Tuesday, April 26, 2016

18 Months of Free Energy -- Thanks Best Sunshine!

We still have $64.20 in credit with the CUC thanks to Best Sunshine.
When Best Sunshine wanted to received the blessing of the people of the CNMI to open an casino on Saipan, they were promising to make a positive difference in the lives of the people and the island. Many people were opposed to the casino and it was placed on the ballot. Before that important election, Best Sunshine gave the Commonwealth Utilities Corporation $10 million dollars to distribute to residential customers. At the time, our share was $635.71. It was placed in our account back in October, 2014 and the election was in November the same year. Since that time, we have not had to pay for our power and we still have some credit left. We are leaving island in June and I'm actually not sure we will finish the $64.20 we have left in our account. We rarely use the air conditioner (known as aircon on the island) and we shower at Club Elan in the Hyatt because we are members. We basically run two fans and a couple of lights in the evening, which translates to not much power usage as you can see in the photo of our bill. Some people said that the money was a bribe to buy the election. They could be right; they could be wrong; all I know is that we haven't paid for power in 18 months. Will the casino ultimately be a positive impact on the island? Only time will tell us that story.

Monday, April 18, 2016

Twitter in Educator Professional Development

First, a short historical perspective on this survey. Back in 2011, while part of the EdTech Team that developed the Fish Bowl, I wrote a blog post on the same topic. Unfortunately, Posterous shut down and that particular blog post was lost in an internet blackhole. I do, however, roughly remember the data gathered, but not exactly. What I do clearly recall from 2011 is that I received about the same number of responses (30), but the percentage of educators who felt that Twitter was a part of their professional development (70% in 2011) and the percentage of educators who felt that Twitter was a useful tool for professional development (50% in 2011) have both jumped in 2016. Second, there is an obvious bias that should be mentioned up front. Bias: I sent this survey on Twitter, which automatically means people who use Twitter are going to respond more than anyone esle. I did also post it on Facebook to an educational group I'm part of (Apple Educators), on LinkedIn, and on Google+, so other nets were cast into the vast ocean of the internet, but Twitter users were clearly more likely to respond.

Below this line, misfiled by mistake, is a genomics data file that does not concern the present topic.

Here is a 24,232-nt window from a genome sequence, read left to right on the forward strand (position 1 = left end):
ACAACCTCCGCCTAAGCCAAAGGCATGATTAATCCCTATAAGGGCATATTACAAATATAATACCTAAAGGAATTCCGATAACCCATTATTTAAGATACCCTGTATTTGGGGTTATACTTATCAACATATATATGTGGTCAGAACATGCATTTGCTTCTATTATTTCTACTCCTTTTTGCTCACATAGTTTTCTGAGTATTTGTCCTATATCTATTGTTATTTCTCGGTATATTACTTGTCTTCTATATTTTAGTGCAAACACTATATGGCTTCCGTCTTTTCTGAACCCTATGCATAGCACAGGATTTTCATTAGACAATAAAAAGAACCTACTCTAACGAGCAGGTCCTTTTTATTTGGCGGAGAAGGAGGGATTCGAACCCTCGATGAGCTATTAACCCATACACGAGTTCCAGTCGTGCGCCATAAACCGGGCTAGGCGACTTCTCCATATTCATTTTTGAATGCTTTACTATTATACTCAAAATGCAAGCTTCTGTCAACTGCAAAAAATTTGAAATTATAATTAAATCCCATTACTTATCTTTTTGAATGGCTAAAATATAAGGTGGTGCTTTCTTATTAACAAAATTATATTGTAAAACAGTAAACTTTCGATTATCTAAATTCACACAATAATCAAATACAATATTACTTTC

With those items out of the way, here are the results of the survey.
Question one: I use Twitter as part of my professional development. Of the 30 respondents, 93.4% chose Agree or Strongly Agree.

Question two: I find Twitter useful as a professional development tool. Of the 30 respondents, 93.3% chose Agree or Strongly Agree. Although this question is similar to the first one, there is a subtle difference between the two questions. Question one asks if it is used by the person in professional development and the second question asks if the person finds it useful. This points to the users not doing it because they are being told to use Twitter, but because they personally find it useful. This once again help us to understand that Twitter is a grassroots form of professional development that educators use and enjoy, as opposed to a mandated form of professional development.

Question three: The third question didn't exist on my original survey back in 2011, but I thought it would be good to begin to understand exactly what educators do with Twitter that makes them feel that Twitter helps and/or empowers them with their professional development. The results showed that most (96.7%) share links to content. 80% engage in discussions and following hashtags on topics of interest. 70% use Twitter as a tool to curate content and 43.3% answer surveys (thanks to those people). 13.3% engage in "other" activities. Next survey, I will begin to catalog what "other" activities educators do on Twitter.